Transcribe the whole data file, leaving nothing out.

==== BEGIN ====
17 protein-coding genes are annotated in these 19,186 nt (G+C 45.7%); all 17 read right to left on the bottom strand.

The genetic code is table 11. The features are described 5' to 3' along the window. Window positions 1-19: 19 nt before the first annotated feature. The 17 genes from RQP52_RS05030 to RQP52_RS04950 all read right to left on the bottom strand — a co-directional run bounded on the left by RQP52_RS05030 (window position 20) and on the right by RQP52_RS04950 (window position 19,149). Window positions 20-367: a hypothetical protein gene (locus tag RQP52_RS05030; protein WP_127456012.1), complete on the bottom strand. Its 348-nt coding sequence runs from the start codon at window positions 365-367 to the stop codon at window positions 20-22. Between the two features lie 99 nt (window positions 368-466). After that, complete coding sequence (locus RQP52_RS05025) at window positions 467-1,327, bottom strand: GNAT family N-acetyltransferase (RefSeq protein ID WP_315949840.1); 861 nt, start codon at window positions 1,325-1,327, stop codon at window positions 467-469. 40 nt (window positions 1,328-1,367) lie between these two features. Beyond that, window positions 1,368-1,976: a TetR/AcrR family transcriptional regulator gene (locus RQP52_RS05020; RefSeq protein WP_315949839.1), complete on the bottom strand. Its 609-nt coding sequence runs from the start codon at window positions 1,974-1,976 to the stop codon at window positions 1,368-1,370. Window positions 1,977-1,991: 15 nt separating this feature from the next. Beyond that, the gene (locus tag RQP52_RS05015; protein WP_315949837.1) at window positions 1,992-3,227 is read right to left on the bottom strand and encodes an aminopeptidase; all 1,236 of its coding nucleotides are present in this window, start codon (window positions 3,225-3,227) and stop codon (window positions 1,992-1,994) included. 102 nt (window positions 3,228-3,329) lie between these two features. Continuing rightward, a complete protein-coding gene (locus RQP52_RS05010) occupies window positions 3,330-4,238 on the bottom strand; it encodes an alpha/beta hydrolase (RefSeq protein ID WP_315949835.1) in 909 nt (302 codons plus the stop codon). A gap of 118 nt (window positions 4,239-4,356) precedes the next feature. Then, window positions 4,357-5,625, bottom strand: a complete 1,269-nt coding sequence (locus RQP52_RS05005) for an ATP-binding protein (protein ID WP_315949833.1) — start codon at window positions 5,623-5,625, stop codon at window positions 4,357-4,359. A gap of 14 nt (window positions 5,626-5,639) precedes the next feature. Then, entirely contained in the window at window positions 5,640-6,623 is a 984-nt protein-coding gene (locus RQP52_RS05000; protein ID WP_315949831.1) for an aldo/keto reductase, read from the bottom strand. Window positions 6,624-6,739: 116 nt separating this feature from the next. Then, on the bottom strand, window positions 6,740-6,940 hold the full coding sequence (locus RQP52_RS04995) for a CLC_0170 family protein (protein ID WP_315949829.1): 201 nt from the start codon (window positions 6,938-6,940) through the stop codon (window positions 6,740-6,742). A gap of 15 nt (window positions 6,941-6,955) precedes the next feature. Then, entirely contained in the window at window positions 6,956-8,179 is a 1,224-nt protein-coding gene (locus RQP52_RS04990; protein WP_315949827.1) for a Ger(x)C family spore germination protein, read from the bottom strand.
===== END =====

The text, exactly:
17 protein-coding genes are annotated in these 19,186 nt (G+C 45.7%); all 17 read right to left on the bottom strand.

The genetic code is table 11. The features are described 5' to 3' along the window. Window positions 1-19: 19 nt before the first annotated feature. The 17 genes from RQP52_RS05030 to RQP52_RS04950 all read right to left on the bottom strand — a co-directional run bounded on the left by RQP52_RS05030 (window position 20) and on the right by RQP52_RS04950 (window position 19,149). Window positions 20-367: a hypothetical protein gene (locus tag RQP52_RS05030; protein WP_127456012.1), complete on the bottom strand. Its 348-nt coding sequence runs from the start codon at window positions 365-367 to the stop codon at window positions 20-22. Between the two features lie 99 nt (window positions 368-466). After that, complete coding sequence (locus RQP52_RS05025) at window positions 467-1,327, bottom strand: GNAT family N-acetyltransferase (RefSeq protein ID WP_315949840.1); 861 nt, start codon at window positions 1,325-1,327, stop codon at window positions 467-469. 40 nt (window positions 1,328-1,367) lie between these two features. Beyond that, window positions 1,368-1,976: a TetR/AcrR family transcriptional regulator gene (locus RQP52_RS05020; RefSeq protein WP_315949839.1), complete on the bottom strand. Its 609-nt coding sequence runs from the start codon at window positions 1,974-1,976 to the stop codon at window positions 1,368-1,370. Window positions 1,977-1,991: 15 nt separating this feature from the next. Beyond that, the gene (locus tag RQP52_RS05015; protein WP_315949837.1) at window positions 1,992-3,227 is read right to left on the bottom strand and encodes an aminopeptidase; all 1,236 of its coding nucleotides are present in this window, start codon (window positions 3,225-3,227) and stop codon (window positions 1,992-1,994) included. 102 nt (window positions 3,228-3,329) lie between these two features. Continuing rightward, a complete protein-coding gene (locus RQP52_RS05010) occupies window positions 3,330-4,238 on the bottom strand; it encodes an alpha/beta hydrolase (RefSeq protein ID WP_315949835.1) in 909 nt (302 codons plus the stop codon). A gap of 118 nt (window positions 4,239-4,356) precedes the next feature. Then, window positions 4,357-5,625, bottom strand: a complete 1,269-nt coding sequence (locus RQP52_RS05005) for an ATP-binding protein (protein ID WP_315949833.1) — start codon at window positions 5,623-5,625, stop codon at window positions 4,357-4,359. A gap of 14 nt (window positions 5,626-5,639) precedes the next feature. Then, entirely contained in the window at window positions 5,640-6,623 is a 984-nt protein-coding gene (locus RQP52_RS05000; protein ID WP_315949831.1) for an aldo/keto reductase, read from the bottom strand. Window positions 6,624-6,739: 116 nt separating this feature from the next. Then, on the bottom strand, window positions 6,740-6,940 hold the full coding sequence (locus RQP52_RS04995) for a CLC_0170 family protein (protein ID WP_315949829.1): 201 nt from the start codon (window positions 6,938-6,940) through the stop codon (window positions 6,740-6,742). A gap of 15 nt (window positions 6,941-6,955) precedes the next feature. Then, entirely contained in the window at window positions 6,956-8,179 is a 1,224-nt protein-coding gene (locus RQP52_RS04990; protein WP_315949827.1) for a Ger(x)C family spore germination protein, read from the bottom strand.